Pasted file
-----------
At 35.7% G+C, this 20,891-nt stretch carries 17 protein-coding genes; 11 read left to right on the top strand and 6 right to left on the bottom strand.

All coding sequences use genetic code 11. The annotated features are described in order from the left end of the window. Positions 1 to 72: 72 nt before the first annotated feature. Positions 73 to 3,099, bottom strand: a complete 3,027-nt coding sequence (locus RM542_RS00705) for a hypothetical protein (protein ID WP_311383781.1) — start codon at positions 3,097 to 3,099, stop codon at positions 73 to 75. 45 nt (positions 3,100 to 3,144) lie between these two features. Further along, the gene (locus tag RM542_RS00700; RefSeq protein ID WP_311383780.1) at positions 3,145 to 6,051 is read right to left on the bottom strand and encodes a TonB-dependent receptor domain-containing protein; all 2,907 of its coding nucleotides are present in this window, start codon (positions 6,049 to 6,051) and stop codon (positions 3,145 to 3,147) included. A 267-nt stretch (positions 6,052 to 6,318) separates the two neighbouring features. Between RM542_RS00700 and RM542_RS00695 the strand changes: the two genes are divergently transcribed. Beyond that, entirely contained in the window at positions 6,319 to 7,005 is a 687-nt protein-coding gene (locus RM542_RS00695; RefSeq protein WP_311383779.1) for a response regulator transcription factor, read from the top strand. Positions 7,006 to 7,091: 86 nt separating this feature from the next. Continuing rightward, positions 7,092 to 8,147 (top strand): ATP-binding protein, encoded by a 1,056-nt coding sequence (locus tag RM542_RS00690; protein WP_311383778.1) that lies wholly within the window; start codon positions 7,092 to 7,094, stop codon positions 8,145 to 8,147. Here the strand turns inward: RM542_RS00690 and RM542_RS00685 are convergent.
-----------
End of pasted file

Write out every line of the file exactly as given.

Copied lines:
At 35.7% G+C, this 20,891-nt stretch carries 17 protein-coding genes; 11 read left to right on the top strand and 6 right to left on the bottom strand.

All coding sequences use genetic code 11. The annotated features are described in order from the left end of the window. Positions 1 to 72: 72 nt before the first annotated feature. Positions 73 to 3,099, bottom strand: a complete 3,027-nt coding sequence (locus RM542_RS00705) for a hypothetical protein (protein ID WP_311383781.1) — start codon at positions 3,097 to 3,099, stop codon at positions 73 to 75. 45 nt (positions 3,100 to 3,144) lie between these two features. Further along, the gene (locus tag RM542_RS00700; RefSeq protein ID WP_311383780.1) at positions 3,145 to 6,051 is read right to left on the bottom strand and encodes a TonB-dependent receptor domain-containing protein; all 2,907 of its coding nucleotides are present in this window, start codon (positions 6,049 to 6,051) and stop codon (positions 3,145 to 3,147) included. A 267-nt stretch (positions 6,052 to 6,318) separates the two neighbouring features. Between RM542_RS00700 and RM542_RS00695 the strand changes: the two genes are divergently transcribed. Beyond that, entirely contained in the window at positions 6,319 to 7,005 is a 687-nt protein-coding gene (locus RM542_RS00695; RefSeq protein WP_311383779.1) for a response regulator transcription factor, read from the top strand. Positions 7,006 to 7,091: 86 nt separating this feature from the next. Continuing rightward, positions 7,092 to 8,147 (top strand): ATP-binding protein, encoded by a 1,056-nt coding sequence (locus tag RM542_RS00690; protein WP_311383778.1) that lies wholly within the window; start codon positions 7,092 to 7,094, stop codon positions 8,145 to 8,147. Here the strand turns inward: RM542_RS00690 and RM542_RS00685 are convergent.